Most notably, United States Secretary of Transportation Ray LaHood spoke at the summit after touring downtown with the mayor on bikes featured in the Tampa bike share program. LaHood focused on the Department of Transportation’s current campaign of encouraging increased safety and awareness on cycling.
- Mayor Buckhorn, Billy Hattaway of the FDOT, Karen Kress of Baycycle and Cpt. Ruben Delgado of TPD at the Summit panel
“Today our focus is really on safety, this is a complicated issue but it’s simple on these terms. In cities and states where you’re building roads, particularly in cities, build a bike a lane. How more simple can we be?” LaHood went on to quote the alarming statistics of cyclist deaths. “In 2011 bicycle deaths increased 9%. In Florida 534 cyclists died in traffic crashes between 2006 and 2010. That’s way too many, think of the injuries that occurred.”
The Secretary also called for change in the way motorists view cyclists.
“The other simple thing is that we need to make sure that people that are driving around a community have respect for cyclists. They have much of a right to the road as a person that’s driving a car.”
Awareness of cyclists by motorists is one of the most pressing transportation issues to LaHood, and he focused on how the views of drunk driving have changed over the years and how the same kind of change can be implemented to protect cyclists. Legal change needs to be taken by LaHood to increase the severity of punishment to drivers who disregard people on bicycles.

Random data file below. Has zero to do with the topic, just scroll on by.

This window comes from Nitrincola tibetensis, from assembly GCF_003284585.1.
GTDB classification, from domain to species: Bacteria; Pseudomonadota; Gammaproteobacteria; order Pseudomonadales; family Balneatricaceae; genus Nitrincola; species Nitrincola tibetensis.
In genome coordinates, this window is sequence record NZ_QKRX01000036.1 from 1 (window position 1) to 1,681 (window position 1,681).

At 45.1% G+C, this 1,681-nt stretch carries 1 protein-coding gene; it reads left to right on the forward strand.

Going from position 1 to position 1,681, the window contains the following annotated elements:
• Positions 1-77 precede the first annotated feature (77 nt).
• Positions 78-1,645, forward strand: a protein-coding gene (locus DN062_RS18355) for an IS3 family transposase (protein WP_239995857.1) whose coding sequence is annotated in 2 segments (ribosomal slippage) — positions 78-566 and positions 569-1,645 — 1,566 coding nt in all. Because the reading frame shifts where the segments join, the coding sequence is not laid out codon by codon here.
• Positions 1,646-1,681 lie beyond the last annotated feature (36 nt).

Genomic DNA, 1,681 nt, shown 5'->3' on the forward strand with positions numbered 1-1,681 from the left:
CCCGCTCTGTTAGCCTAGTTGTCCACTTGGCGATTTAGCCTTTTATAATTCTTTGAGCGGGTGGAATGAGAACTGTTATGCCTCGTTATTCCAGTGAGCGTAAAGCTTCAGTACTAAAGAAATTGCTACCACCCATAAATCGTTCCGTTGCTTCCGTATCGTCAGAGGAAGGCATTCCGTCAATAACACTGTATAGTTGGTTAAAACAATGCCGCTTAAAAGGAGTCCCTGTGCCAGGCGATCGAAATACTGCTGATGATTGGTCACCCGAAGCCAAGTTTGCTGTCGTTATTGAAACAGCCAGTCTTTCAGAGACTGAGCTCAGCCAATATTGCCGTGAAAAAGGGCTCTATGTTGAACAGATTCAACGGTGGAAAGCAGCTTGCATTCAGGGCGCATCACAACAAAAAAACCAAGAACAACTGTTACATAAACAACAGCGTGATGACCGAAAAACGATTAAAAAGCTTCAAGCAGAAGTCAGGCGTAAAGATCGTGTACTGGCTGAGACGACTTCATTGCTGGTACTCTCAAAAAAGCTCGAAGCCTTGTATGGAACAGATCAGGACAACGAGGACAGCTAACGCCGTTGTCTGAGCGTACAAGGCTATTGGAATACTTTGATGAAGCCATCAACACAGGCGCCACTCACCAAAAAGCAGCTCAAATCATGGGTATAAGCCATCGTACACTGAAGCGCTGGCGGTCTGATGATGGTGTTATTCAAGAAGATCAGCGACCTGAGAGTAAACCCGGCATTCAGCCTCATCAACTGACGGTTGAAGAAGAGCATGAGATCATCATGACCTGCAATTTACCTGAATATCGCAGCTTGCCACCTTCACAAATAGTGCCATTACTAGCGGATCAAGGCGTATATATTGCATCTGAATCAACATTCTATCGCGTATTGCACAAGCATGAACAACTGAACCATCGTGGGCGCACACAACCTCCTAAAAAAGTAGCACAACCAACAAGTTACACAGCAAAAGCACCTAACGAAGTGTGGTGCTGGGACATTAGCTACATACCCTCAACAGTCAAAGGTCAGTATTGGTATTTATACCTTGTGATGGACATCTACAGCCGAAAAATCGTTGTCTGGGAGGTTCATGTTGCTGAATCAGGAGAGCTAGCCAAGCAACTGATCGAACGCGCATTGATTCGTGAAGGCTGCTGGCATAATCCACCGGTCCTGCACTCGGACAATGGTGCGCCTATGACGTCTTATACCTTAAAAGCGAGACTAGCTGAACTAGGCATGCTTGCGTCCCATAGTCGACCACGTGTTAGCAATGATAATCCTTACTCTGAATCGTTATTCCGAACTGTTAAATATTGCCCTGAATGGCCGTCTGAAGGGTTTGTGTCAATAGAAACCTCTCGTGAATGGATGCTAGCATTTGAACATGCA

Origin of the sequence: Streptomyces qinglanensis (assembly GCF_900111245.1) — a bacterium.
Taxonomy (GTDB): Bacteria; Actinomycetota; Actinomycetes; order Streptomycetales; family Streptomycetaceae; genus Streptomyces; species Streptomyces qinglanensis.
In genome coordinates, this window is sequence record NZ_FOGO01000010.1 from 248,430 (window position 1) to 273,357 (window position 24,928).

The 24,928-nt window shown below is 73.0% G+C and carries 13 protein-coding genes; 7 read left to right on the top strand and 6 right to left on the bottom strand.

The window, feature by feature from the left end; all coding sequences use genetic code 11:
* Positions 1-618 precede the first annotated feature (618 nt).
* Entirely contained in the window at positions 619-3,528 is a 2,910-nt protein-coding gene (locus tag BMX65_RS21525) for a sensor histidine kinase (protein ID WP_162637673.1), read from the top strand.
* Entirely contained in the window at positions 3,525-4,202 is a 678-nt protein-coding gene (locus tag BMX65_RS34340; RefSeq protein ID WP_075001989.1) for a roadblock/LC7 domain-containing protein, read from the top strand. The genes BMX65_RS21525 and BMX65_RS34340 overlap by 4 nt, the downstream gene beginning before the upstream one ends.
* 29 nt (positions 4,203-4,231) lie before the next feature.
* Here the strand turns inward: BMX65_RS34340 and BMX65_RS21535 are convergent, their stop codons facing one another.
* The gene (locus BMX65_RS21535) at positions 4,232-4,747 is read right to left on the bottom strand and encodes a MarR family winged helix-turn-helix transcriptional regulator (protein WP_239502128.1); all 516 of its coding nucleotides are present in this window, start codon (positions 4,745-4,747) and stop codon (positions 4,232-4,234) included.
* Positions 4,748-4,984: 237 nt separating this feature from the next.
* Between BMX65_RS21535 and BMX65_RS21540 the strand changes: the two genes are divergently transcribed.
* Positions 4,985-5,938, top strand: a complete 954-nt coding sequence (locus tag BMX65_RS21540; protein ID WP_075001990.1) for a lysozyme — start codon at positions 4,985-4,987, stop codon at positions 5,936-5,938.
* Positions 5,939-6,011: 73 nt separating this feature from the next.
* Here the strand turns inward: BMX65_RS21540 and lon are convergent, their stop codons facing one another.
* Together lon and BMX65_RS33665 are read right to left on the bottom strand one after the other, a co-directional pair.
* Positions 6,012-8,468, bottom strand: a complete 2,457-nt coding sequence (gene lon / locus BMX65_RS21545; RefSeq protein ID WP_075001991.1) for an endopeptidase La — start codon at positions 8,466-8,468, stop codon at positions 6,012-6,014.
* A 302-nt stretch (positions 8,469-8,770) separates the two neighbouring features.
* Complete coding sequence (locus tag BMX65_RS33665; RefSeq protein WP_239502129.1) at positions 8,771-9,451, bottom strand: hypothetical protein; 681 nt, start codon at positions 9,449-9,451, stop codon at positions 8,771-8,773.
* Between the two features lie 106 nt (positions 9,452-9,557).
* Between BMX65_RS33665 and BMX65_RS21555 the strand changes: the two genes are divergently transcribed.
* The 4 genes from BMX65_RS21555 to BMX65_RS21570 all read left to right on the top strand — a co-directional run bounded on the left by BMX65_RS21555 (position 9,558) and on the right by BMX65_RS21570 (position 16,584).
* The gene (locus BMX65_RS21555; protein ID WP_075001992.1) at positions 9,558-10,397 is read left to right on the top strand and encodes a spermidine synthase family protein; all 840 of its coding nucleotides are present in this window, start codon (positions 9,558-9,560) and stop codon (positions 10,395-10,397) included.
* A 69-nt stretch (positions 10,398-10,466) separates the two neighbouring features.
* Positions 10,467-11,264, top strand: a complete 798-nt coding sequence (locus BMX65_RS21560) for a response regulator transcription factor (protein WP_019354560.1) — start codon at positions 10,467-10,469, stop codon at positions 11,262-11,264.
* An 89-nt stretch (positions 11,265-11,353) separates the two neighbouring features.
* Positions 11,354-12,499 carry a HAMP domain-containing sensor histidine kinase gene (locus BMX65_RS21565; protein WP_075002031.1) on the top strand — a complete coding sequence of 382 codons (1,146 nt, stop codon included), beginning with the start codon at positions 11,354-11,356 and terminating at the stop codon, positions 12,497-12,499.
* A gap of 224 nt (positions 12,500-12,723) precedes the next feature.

"Because good laws have been passed we’ve taken a lot of drunk drivers off the road. We have no tolerance for that (drunk driving). We need to develop zero tolerance for people who don’t respect cyclists.”
Florida is known as one of the least pedestrian and cyclist friendly states. However LaHood thinks that with the current path Tampa is on it can be a model for the rest of the state to follow.
Mayor Buckhorn addressed the attendants, primarily focusing on the economic impact increased bicycle options would bring to the city. As mentioned previously, the mayor is trying to build Tampa’s image as an attractive option to young professionals and an improved cycling climate encourages that.
“If we’re going to be hip, if we’re going to be cool, if we’re going to be less dependent on cars, if we’re going to reduce our carbon footprint, if we’re going to have an environment that young people are going to come and want to be a part of , sure things like Riverwalk are important, but things like bicycle safety and encouraging the use of bikes are just as important.”
Infrastructure change is giving the city an opportunity to reshape Tampa’s cycling access and Buckhorn feels that it can dramatically shift the atmosphere downtown.
“We’re all in. I don’t have to wear spandex to understand that. New roads, like the Secretary said. We’re building bike lanes. We’re an old city, we weren’t built for bikes. As we go in and retrofit, as we go in and repave, as we expand and contract, we’re putting bike lanes down, we’re starting a bike sharing program, we understand and we’re going to get this right. We’re going to change this city in ways that you can’t even imagine.”
The safety aspect was touched on throughout the morning as well, after the address a panel featuring the mayor and representatives of the cycling and law enforcement community was held to discuss what has been and needs to be done to increase cycling safety.
Hillsborough County had 13 reported cyclist deaths in 2012, and so far there have been no reported fatalities in 2013, something that everyone present hoped to be part of a larger trend brought on by increased awareness and city involvement.